House Speaker Nancy Pelosi's visit to Syria Wednesday – in which she called for dialogue with Damascus – was "brave" and "very appreciated" and could bring about "important changes" to America's foreign policy, including talks with "Middle East resistance groups," according to members of Palestinian terror organizations whose top leaders live in Syria.
One terror leader, Khaled Al-Batch, a militant and spokesman for Islamic Jihad, expressed hope Pelosi would
continue winning elections, explaining the House speaker's Damascus visit demonstrated she understands the Middle East.
Pelosi's visit was opposed by President Bush, who called Syria a "state sponsor of terror."
"Nancy Pelosi understands the area (Middle East) well, more than Bush and Dr. (Condoleezza) Rice," said Al-Batch, speaking to WND from Gaza. "If the Democrats want to make negotiations with Syria, Hamas, and Hizbullah, this means the Democratic Party understands well what happens in this area and I think Pelosi will succeed. ... I hope she wins the next elections."
Islamic Jihad has carried out scores of shootings and rocket attacks, and, together with the Al Aqsa Martyrs Brigades terror group, has taken responsibility for every suicide bombing in Israel the past two years.
Ramadan Shallah, overall chief of Islamic Jihad, lives in Syria, as does Hamas chieftain Khaled Mashaal. Israel has
accused the Syrian-based Hamas and Islamic Jihad leadership of ordering militants in the West Bank and Gaza Strip to carry out terror attacks.
Al-Batch expressed hope Pelosi and the Democratic Party will pressure Bush to create dialogue with Syria and Middle East "resistance movements" and prompt an American withdrawal from Iraq.
"Bush and Dr. Rice made so many mistakes in the Middle East. Just look at Palestinian clashes and Iraq. But I think some changes are happening for the Bush administration's foreign policy because of the hand of Nancy Pelosi. I think the Democratic Party can do things the best. ... Pelosi is going down a good road by this policy of dialogue," he said.
Abu Abdullah, a leader of Hamas' military wing in the Gaza Strip, said the willingness by some lawmakers to talk with Syria "is proof of the importance of the resistance against the US.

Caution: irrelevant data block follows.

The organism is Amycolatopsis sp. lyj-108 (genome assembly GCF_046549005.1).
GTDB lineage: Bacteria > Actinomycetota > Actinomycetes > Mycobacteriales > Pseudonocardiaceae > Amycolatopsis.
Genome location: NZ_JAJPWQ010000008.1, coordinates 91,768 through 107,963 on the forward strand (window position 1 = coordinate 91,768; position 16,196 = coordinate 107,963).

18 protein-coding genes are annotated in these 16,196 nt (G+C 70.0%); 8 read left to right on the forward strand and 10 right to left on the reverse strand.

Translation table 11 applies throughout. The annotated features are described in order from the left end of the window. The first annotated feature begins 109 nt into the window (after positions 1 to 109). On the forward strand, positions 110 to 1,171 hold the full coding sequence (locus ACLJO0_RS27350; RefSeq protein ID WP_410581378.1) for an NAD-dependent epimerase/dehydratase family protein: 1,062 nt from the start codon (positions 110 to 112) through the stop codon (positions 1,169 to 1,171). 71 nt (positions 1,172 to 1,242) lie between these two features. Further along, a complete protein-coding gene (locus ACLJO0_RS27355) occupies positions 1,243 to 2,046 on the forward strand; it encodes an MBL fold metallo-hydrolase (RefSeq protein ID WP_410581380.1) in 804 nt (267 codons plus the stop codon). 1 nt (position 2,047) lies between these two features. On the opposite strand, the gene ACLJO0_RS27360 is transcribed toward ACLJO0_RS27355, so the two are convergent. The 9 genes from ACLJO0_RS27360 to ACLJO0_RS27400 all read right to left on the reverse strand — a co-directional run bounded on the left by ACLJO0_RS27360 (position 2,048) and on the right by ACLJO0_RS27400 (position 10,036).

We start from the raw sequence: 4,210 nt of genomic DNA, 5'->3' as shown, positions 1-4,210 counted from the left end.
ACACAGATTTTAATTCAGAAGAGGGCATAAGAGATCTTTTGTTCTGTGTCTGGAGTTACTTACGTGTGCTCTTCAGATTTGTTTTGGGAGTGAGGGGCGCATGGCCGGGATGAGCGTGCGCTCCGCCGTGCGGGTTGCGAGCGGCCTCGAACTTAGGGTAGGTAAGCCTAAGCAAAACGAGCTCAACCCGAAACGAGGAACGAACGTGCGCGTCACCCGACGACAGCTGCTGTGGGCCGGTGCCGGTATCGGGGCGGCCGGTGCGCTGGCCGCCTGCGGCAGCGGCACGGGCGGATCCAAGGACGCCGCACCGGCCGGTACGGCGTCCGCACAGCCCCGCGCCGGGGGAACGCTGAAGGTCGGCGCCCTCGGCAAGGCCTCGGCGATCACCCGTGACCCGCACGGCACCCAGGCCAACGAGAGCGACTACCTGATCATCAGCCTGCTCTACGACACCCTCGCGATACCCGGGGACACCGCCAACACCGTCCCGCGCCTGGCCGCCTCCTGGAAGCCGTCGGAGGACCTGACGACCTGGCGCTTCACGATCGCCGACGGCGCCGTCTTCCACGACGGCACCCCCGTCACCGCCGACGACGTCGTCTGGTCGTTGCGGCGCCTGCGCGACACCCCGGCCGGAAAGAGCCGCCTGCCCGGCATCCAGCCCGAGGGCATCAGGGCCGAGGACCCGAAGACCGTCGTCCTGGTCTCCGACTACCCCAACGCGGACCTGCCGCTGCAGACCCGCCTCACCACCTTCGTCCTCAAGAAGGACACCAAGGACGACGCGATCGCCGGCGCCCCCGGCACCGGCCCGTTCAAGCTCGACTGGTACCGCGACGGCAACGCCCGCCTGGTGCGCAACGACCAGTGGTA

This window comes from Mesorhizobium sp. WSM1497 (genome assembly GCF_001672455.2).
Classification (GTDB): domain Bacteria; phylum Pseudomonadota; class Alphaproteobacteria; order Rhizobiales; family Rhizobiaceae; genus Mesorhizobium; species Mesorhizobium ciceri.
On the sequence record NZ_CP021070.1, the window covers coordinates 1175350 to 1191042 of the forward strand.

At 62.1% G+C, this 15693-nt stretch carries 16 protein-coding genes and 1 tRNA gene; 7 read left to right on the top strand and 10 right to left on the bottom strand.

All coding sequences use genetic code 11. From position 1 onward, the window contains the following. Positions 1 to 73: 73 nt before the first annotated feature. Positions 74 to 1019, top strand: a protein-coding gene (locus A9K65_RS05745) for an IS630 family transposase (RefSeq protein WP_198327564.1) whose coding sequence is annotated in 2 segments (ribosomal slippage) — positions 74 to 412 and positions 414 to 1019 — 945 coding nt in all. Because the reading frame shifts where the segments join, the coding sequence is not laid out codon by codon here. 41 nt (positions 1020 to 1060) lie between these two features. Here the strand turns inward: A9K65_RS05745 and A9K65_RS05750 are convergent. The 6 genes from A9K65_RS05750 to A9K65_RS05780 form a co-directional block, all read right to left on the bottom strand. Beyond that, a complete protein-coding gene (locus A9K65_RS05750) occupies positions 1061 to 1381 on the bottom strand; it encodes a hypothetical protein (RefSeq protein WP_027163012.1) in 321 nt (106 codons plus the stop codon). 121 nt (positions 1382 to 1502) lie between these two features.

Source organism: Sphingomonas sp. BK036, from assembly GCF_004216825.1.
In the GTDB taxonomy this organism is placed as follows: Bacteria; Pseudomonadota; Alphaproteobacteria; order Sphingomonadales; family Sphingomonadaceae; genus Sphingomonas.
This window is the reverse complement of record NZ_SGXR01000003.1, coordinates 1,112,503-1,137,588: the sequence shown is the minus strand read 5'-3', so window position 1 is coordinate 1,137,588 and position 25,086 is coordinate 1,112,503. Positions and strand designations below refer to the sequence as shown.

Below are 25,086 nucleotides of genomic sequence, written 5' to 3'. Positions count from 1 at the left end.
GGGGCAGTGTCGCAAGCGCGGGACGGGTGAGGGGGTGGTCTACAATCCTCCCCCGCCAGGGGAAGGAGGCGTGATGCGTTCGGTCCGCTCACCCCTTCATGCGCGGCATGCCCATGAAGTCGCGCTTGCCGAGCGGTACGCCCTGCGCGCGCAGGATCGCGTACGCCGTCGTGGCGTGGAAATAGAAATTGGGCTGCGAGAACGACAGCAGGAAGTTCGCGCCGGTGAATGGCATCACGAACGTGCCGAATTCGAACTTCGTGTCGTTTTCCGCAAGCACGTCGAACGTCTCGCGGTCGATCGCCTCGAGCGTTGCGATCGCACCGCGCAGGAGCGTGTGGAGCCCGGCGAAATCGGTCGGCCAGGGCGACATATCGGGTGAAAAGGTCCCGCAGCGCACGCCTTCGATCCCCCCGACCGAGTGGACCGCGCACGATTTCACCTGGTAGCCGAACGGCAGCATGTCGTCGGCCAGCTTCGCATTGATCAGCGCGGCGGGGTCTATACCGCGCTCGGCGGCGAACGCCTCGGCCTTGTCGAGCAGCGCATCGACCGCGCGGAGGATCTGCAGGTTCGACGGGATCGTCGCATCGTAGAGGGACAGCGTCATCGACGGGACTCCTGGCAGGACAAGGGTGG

"The Americans know and understand they are losing in Iraq and the Middle East and that their only chance to survive is to reduce hostilities with Arab countries and with Islam. Islam is the new giant of the world," he said.
"Pelosi's visit to Syria was very brave. She is a brave woman," Jihad Jaara, a senior member of the Al Aqsa Martyrs Brigades terror group and the infamous leader of the 2002 siege of Bethlehem's Church of the Nativity, told WND.
"I think it's very nice and I think it's much better when you sit face to face and talk to (Syrian President Bashar) Assad. It's a very good idea. I think she is brave and hope all the people will support her. All the American people must make peace with Syria and Iran and with Hamas. Why not?" Jaara said.
Pelosi, the most senior US official to visit Syria in two years, sat next to Assad on Wednesday in front of camera crews before starting their meeting at his hilltop palace overlooking Damascus. The Syrian president then reportedly took Pelosi to lunch at a restaurant in a restored house in Damascus' historic district, according to witnesses.
At a press conference after the meeting, Pelosi said that during her talks with Assad she "determined that the road to Damascus is the road to peace."
"We came in friendship, hope," she said.
Bush criticized visits by Pelosi and other lawmakers saying they sent "mixed messages" to the region and undermined US policy.
"Photo opportunities and/or meetings with President Assad lead the Assad government to believe they're part of the mainstream of the international community," Bush told reporters in Washington. "In fact, they're a state sponsor of terror."
Pelosi is not the only lawmaker to recently visit Syria. A congressional delegation including three Republicans traveled to Damascus Sunday stating they believe there is an opportunity for dialogue with the Syrian leadership.
Last month, Ellen Sauerbrey, the US assistant secretary of state for population, refugees and migration, held talks in Damascus in a public gesture widely seen as an expression of Washington's willingness to engage Damascus.
Reprinted with permission of WorldNetDaily